31 “Behold, the days are coming, declares the Lord, when I will make a new covenant with the house of Israel and the house of Judah, 32 not like the covenant that I made with their fathers on the day when I took them by the hand to bring them out of the land of Egypt, my covenant that they broke, though I was their husband, declares the Lord. 33 For this is the covenant that I will make with the house of Israel after those days, declares the Lord: I will put my law within them, and I will write it on their hearts. And I will be their God, and they shall be my people. 34 And no longer shall each one teach his neighbor and each his brother, saying, ‘Know the Lord,’ for they shall all know me, from the least of them to the greatest, declares the Lord. For I will forgive their iniquity, and I will remember their sin no more.”
With a change of the covenant, there is a change in the priesthood and therefore a change in the law. The Mosaic Covenant’s priesthood has been fulfilled in Christ and has changed from the order of Levi to the order of Melchizedek. With this change there is also a change in the law. Hebrews 7:12 says, “For when there is a change in the priesthood, there is necessarily a change in the law as well.”
The Law of the New Covenant is the Law that brings freedom. James refers to it as the perfect Law, the Law of Liberty. (James 1:25) This is the Law we will be judged by, (James 2:12) and this Law has commands. James, and Jesus, refer to the fulfillment of these commands as works, as do the other apostles in the New Testament. These are the works we will be judged by.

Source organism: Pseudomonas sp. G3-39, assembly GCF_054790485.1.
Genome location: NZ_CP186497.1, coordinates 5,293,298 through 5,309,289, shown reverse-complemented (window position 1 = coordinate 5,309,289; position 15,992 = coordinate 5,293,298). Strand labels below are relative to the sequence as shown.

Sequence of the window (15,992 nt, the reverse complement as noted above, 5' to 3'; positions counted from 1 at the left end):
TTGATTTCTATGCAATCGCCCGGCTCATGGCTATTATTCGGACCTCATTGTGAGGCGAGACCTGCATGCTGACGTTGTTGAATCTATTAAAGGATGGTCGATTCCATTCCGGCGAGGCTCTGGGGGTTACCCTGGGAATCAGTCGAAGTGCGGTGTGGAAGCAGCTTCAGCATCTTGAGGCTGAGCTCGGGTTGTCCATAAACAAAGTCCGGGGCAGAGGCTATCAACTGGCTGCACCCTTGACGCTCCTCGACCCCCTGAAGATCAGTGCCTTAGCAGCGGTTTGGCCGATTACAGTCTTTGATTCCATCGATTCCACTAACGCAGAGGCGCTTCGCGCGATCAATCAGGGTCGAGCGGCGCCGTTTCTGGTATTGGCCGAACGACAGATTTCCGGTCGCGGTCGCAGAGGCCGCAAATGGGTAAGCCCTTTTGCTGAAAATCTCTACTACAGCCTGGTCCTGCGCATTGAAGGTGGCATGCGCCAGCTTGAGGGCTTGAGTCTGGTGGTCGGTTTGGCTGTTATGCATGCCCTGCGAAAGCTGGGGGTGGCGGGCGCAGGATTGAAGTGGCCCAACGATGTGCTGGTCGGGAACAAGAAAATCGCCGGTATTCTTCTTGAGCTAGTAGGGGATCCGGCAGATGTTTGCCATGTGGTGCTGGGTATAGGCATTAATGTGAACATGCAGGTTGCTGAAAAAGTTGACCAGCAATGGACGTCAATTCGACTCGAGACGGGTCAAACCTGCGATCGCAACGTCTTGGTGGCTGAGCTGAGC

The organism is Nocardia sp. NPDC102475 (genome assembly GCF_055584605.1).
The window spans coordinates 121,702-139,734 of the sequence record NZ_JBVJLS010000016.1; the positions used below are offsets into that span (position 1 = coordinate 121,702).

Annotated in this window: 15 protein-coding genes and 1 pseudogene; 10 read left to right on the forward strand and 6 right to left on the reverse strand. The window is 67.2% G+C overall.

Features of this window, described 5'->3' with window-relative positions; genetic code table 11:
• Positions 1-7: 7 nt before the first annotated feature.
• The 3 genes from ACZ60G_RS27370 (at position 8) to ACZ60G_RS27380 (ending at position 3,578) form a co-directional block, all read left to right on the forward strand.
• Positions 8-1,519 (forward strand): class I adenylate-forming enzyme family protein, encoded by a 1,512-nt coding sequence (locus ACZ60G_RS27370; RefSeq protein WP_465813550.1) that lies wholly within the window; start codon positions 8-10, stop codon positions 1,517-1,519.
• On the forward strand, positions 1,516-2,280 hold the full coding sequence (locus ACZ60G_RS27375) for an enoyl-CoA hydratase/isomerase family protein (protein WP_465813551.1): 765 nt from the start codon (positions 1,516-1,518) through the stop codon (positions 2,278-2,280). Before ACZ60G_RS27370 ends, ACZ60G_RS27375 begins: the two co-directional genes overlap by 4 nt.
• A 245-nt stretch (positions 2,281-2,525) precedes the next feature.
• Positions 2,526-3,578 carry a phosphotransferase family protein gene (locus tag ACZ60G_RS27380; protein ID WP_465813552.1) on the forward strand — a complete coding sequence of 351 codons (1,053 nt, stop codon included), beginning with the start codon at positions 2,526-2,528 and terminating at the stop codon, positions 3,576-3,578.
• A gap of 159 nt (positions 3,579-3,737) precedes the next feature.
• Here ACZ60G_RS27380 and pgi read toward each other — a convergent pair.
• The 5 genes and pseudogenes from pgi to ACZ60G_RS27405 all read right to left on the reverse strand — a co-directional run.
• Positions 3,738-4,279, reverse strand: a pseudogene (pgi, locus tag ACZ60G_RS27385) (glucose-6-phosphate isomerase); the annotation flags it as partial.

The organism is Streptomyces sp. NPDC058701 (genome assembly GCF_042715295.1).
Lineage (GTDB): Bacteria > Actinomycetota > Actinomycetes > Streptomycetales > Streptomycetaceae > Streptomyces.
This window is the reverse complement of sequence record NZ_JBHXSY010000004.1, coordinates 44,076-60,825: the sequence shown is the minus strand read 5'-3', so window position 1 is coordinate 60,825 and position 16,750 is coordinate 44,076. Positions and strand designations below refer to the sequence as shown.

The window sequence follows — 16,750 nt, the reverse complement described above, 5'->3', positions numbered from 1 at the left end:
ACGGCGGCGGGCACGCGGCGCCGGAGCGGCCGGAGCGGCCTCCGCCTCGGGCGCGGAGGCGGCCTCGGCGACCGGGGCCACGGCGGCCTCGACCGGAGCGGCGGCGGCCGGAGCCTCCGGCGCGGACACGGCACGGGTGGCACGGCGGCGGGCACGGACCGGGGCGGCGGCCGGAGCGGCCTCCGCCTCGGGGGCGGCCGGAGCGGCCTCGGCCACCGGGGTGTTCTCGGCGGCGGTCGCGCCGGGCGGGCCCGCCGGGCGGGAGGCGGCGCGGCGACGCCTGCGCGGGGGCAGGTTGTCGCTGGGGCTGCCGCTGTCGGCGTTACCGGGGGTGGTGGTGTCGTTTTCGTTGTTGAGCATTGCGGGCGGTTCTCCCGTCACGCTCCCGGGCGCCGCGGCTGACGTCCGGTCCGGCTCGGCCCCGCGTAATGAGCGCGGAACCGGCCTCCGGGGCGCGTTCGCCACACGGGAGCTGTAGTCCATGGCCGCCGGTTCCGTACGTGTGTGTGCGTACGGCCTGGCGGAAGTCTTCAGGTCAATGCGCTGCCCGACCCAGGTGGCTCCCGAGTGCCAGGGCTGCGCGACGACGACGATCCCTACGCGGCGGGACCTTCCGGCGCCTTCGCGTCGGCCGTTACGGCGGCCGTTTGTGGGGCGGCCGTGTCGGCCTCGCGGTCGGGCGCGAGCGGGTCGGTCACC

Below are a few passages that contain commands from the Law of Liberty:
Then they said to him, “What must we do, to be doing the works of God?” Jesus answered them, “This is the work of God, that you believe in him whom he has sent.” (John 6:28-29)
For in Christ Jesus neither circumcision nor uncircumcision counts for anything, but only faith working through love. (Galatians 5:6)
He will render to each one according to his works: to those who by patience in well-doing seek for glory and honor and immortality, he will give eternal life; but for those who are self-seeking and do not obey the truth, but obey unrighteousness, there will be wrath and fury. (Romans 2:6-8)
If you confess with your mouth that Jesus is Lord and believe in your heart that God raised him from the dead, you will be saved. (Romans 10:9)
The Bible clearly states you have to do things to be saved. However, only obedience to New Covenant commands that are done by faith will result in salvation.
Let’s return to the example of Abraham. Abraham’s works were consistent with obedience to New Covenant commands, not the requirements of the Mosaic Law.
I. He received gospel promises and he believed.
New Covenant Command: This is the work of God, that you believe in him whom he has sent. (John 6:29)
II. By faith, he offered the sacrifice God required.
New Covenant Command: And he said to all, “If anyone would come after me, let him deny himself and take up his cross daily and follow me.” (Luke 9:23)
New Covenant Command: I appeal to you therefore, brothers, by the mercies of God, to present your bodies as a living sacrifice, holy and acceptable to God, which is your spiritual worship. (Romans 12:1)
III. He believed God could even raise him from the dead.
New Covenant Truth: knowing that he who raised the Lord Jesus will raise us also with Jesus and bring us with you into his presence. (2 Corinthians 4:14)
The Bible is not concerned with the issue of salvation by works. Scripture is more concerned with the questions, “Who is your High Priest?”, “Which Covenant are you attempting to use to approach God?” and, “Are your works done by faith?”